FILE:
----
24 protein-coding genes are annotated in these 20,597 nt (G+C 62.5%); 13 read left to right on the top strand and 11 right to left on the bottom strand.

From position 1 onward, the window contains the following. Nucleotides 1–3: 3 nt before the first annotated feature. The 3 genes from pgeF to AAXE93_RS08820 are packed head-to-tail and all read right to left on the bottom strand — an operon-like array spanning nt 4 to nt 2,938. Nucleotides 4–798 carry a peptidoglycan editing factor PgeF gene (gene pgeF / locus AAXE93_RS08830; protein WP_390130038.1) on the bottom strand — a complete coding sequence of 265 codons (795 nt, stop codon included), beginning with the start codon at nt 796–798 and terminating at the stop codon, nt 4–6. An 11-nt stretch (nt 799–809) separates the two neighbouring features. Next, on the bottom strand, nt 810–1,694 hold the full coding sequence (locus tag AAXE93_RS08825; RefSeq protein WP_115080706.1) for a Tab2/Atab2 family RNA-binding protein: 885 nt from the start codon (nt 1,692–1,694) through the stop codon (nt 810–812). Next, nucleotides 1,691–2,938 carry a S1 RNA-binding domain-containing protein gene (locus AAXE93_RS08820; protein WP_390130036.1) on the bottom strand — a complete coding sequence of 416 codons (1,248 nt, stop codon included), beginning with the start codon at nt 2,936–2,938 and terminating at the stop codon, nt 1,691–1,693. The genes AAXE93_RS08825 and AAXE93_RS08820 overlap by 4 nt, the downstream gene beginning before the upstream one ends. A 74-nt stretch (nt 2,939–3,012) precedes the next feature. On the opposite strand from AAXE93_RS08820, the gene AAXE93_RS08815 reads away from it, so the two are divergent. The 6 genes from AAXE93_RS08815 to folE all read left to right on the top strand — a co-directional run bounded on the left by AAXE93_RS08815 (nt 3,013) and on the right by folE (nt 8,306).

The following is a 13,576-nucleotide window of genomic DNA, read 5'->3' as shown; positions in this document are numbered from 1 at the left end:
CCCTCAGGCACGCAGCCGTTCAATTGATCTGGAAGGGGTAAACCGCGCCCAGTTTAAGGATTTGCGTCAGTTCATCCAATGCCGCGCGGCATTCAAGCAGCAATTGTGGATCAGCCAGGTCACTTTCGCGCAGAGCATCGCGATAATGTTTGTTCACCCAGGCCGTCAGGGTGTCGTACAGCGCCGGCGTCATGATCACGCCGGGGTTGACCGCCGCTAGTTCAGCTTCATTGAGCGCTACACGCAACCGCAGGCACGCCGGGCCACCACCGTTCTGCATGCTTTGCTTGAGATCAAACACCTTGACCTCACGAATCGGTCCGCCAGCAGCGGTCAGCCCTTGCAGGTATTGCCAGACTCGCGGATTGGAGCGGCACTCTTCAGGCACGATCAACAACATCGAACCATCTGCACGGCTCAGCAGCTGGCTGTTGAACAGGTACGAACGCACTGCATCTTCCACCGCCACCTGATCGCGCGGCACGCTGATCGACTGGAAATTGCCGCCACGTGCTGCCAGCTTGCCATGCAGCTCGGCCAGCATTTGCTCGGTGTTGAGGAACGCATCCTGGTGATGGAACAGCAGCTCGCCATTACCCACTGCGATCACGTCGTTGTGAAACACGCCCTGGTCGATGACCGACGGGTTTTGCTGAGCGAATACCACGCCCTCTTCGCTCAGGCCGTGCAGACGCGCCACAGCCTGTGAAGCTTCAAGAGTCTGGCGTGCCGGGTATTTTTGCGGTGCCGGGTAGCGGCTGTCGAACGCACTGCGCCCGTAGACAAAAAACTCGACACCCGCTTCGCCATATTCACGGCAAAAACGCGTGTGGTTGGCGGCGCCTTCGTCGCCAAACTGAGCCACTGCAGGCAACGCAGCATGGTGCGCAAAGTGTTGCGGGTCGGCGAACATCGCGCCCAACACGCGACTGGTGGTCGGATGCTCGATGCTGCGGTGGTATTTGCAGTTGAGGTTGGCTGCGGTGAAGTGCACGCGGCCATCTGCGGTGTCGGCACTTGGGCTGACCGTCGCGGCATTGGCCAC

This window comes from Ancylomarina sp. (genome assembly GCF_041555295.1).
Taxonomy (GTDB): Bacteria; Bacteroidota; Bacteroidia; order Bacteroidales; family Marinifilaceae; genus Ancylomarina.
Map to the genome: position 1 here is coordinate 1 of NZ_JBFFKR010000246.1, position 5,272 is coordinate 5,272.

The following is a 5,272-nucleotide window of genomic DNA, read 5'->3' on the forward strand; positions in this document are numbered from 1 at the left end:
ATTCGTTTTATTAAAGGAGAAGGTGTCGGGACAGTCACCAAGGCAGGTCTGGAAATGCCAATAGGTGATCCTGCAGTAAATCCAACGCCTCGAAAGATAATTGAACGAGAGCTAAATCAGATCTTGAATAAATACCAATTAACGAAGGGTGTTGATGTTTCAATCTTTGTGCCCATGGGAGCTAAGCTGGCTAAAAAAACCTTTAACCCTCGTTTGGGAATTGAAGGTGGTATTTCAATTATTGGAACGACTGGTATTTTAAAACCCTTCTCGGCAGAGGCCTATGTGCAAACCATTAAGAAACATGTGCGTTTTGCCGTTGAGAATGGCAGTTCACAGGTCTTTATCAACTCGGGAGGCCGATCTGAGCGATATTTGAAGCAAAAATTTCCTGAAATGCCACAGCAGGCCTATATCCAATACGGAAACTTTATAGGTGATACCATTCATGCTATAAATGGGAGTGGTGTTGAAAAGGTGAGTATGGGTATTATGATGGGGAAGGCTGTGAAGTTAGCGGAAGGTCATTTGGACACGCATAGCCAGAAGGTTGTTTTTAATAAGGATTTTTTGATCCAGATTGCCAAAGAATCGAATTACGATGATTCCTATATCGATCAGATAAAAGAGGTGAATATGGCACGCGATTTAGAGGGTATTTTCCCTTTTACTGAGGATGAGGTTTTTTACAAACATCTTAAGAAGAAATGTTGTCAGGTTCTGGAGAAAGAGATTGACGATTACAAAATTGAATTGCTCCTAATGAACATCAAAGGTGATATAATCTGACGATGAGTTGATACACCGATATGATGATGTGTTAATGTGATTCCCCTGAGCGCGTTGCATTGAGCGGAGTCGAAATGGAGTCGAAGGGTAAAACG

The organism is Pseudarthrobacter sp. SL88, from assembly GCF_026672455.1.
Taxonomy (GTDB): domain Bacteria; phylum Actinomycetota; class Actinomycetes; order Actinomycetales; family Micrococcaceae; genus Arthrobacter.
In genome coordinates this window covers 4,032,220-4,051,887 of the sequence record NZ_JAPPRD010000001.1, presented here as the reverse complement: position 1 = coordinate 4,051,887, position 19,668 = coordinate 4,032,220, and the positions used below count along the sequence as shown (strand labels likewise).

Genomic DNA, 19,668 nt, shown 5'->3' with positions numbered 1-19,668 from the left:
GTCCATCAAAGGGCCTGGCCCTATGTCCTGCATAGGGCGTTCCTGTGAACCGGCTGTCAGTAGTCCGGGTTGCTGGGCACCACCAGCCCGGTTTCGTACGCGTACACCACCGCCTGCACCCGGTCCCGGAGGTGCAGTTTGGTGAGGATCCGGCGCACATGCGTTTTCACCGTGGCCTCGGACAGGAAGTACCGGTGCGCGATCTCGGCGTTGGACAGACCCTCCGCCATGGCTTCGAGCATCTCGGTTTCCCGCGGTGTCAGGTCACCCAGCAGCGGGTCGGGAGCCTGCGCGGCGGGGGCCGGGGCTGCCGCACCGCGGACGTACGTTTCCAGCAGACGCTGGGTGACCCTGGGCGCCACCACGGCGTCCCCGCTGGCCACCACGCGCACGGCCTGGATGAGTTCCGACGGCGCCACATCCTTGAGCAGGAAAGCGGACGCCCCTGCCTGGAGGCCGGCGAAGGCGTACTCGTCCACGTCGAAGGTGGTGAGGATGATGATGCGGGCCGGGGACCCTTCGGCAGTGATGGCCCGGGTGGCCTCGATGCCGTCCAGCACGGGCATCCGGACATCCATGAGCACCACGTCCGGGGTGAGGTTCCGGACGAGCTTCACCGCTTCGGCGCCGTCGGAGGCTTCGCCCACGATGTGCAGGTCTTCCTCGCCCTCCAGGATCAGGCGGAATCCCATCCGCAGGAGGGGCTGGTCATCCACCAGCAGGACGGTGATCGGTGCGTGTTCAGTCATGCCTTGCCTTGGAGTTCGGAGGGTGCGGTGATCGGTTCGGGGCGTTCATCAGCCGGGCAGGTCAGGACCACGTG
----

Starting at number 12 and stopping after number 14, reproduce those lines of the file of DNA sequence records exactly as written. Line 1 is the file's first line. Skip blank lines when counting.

In genome coordinates this window covers 4,032,220-4,051,887 of the sequence record NZ_JAPPRD010000001.1, presented here as the reverse complement: position 1 = coordinate 4,051,887, position 19,668 = coordinate 4,032,220, and the positions used below count along the sequence as shown (strand labels likewise).

Genomic DNA, 19,668 nt, shown 5'->3' with positions numbered 1-19,668 from the left:
GTCCATCAAAGGGCCTGGCCCTATGTCCTGCATAGGGCGTTCCTGTGAACCGGCTGTCAGTAGTCCGGGTTGCTGGGCACCACCAGCCCGGTTTCGTACGCGTACACCACCGCCTGCACCCGGTCCCGGAGGTGCAGTTTGGTGAGGATCCGGCGCACATGCGTTTTCACCGTGGCCTCGGACAGGAAGTACCGGTGCGCGATCTCGGCGTTGGACAGACCCTCCGCCATGGCTTCGAGCATCTCGGTTTCCCGCGGTGTCAGGTCACCCAGCAGCGGGTCGGGAGCCTGCGCGGCGGGGGCCGGGGCTGCCGCACCGCGGACGTACGTTTCCAGCAGACGCTGGGTGACCCTGGGCGCCACCACGGCGTCCCCGCTGGCCACCACGCGCACGGCCTGGATGAGTTCCGACGGCGCCACATCCTTGAGCAGGAAAGCGGACGCCCCTGCCTGGAGGCCGGCGAAGGCGTACTCGTCCACGTCGAAGGTGGTGAGGATGATGATGCGGGCCGGGGACCCTTCGGCAGTGATGGCCCGGGTGGCCTCGATGCCGTCCAGCACGGGCATCCGGACATCCATGAGCACCACGTCCGGGGTGAGGTTCCGGACGAGCTTCACCGCTTCGGCGCCGTCGGAGGCTTCGCCCACGATGTGCAGGTCTTCCTCGCCCTCCAGGATCAGGCGGAATCCCATCCGCAGGAGGGGCTGGTCATCCACCAGCAGGACGGTGATCGGTGCGTGTTCAGTCATGCCTTGCCTTGGAGTTCGGAGGGTGCGGTGATCGGTTCGGGGCGTTCATCAGCCGGGCAGGTCAGGACCACGTG